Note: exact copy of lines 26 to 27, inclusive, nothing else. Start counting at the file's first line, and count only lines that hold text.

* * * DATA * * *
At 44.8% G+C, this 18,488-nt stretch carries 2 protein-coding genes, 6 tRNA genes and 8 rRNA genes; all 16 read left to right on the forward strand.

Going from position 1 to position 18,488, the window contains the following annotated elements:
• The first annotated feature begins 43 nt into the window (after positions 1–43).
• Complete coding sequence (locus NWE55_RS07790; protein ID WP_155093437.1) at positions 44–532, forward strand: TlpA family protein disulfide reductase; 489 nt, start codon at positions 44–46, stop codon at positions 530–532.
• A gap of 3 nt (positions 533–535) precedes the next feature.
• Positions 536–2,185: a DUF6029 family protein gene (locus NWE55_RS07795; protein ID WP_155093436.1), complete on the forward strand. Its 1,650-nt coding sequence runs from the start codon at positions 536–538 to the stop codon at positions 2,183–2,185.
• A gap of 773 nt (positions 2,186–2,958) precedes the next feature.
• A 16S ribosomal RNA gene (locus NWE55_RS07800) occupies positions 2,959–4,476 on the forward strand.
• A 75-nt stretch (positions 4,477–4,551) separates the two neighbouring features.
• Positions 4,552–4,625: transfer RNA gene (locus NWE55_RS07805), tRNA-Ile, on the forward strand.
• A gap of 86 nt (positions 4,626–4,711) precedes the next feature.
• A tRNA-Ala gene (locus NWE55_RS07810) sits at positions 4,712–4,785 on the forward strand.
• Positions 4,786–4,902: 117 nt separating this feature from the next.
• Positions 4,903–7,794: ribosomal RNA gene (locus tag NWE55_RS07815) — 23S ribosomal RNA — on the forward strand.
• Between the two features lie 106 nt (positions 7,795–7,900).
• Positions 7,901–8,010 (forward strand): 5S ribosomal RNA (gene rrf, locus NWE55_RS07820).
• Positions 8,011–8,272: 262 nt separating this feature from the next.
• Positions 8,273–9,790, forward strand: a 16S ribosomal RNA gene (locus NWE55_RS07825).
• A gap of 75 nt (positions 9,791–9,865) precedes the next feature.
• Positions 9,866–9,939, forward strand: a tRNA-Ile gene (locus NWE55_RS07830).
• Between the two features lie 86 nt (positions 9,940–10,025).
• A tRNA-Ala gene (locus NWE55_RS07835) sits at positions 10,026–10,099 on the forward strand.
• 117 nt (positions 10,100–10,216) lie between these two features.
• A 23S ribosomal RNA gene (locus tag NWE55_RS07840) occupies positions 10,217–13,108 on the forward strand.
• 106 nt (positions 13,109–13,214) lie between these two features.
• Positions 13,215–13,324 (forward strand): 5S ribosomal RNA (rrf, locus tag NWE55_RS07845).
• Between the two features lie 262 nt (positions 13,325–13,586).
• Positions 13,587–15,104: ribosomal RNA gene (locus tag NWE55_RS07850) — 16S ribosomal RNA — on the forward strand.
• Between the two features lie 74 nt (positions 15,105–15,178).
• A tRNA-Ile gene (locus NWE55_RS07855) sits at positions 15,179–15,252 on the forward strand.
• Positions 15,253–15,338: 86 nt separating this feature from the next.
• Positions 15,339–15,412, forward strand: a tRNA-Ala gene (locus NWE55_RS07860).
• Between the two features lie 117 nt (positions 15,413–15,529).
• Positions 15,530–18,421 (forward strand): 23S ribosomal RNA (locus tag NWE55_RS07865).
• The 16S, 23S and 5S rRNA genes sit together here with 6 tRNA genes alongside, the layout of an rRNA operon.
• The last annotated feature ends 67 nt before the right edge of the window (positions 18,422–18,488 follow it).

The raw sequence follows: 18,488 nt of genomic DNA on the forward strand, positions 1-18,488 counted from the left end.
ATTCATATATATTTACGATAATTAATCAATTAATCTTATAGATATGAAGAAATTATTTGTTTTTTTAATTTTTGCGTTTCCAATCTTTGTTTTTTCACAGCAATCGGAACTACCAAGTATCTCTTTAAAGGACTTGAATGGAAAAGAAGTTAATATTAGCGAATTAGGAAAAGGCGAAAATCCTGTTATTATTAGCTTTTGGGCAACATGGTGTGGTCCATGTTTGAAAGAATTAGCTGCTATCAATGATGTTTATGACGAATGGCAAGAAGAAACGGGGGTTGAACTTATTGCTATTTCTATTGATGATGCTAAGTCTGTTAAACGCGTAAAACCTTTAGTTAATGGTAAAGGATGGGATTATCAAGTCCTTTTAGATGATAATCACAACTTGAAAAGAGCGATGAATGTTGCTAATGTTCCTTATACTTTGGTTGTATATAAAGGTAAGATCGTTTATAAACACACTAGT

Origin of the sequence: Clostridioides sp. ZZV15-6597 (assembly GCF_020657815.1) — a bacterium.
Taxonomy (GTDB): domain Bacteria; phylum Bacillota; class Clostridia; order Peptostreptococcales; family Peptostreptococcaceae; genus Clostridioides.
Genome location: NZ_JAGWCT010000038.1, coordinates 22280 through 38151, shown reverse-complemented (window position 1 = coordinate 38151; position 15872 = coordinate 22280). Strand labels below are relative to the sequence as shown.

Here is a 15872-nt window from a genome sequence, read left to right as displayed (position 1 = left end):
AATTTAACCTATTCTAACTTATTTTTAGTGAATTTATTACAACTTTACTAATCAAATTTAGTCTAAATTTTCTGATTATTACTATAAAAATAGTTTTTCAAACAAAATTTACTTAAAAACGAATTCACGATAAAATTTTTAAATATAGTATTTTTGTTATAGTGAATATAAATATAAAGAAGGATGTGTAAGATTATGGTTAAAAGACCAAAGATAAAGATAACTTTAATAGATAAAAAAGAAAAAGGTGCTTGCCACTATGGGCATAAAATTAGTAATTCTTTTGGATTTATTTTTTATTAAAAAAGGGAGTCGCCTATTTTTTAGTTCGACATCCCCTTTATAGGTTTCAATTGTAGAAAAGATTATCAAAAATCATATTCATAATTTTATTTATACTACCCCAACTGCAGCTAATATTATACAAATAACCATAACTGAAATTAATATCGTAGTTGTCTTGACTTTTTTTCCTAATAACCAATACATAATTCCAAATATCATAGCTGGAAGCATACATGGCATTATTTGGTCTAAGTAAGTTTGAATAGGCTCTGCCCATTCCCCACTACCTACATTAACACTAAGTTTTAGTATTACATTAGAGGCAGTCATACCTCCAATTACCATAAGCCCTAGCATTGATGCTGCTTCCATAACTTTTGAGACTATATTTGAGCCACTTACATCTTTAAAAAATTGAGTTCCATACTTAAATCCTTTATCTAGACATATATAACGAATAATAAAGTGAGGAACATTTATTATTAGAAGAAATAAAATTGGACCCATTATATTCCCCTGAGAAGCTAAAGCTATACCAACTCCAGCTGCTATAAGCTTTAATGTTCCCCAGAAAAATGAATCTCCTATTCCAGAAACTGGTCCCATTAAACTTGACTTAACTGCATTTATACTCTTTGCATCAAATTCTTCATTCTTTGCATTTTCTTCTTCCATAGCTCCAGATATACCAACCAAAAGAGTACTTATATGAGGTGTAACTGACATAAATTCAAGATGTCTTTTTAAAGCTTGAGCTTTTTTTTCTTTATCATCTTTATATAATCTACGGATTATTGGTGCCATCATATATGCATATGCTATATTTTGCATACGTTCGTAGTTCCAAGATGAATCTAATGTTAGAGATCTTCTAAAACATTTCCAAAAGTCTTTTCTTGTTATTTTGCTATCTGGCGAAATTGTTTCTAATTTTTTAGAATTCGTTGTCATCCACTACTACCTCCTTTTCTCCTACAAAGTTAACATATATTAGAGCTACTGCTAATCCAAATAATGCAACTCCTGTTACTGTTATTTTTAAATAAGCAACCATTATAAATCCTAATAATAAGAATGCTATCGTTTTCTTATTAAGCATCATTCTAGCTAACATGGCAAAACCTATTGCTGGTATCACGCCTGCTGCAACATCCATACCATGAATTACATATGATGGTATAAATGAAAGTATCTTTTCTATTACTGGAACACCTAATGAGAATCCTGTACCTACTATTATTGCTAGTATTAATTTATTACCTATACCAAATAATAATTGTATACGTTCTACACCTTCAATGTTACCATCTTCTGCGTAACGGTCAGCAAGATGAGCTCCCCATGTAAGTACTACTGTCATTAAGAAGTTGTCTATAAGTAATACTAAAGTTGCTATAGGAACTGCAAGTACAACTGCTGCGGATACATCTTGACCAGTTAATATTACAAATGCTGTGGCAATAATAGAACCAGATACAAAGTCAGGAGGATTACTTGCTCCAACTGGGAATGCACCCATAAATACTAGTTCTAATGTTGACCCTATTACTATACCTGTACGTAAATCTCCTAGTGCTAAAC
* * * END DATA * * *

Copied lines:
• Positions 13,215–13,324 (forward strand): 5S ribosomal RNA (rrf, locus tag NWE55_RS07845).
• Between the two features lie 262 nt (positions 13,325–13,586).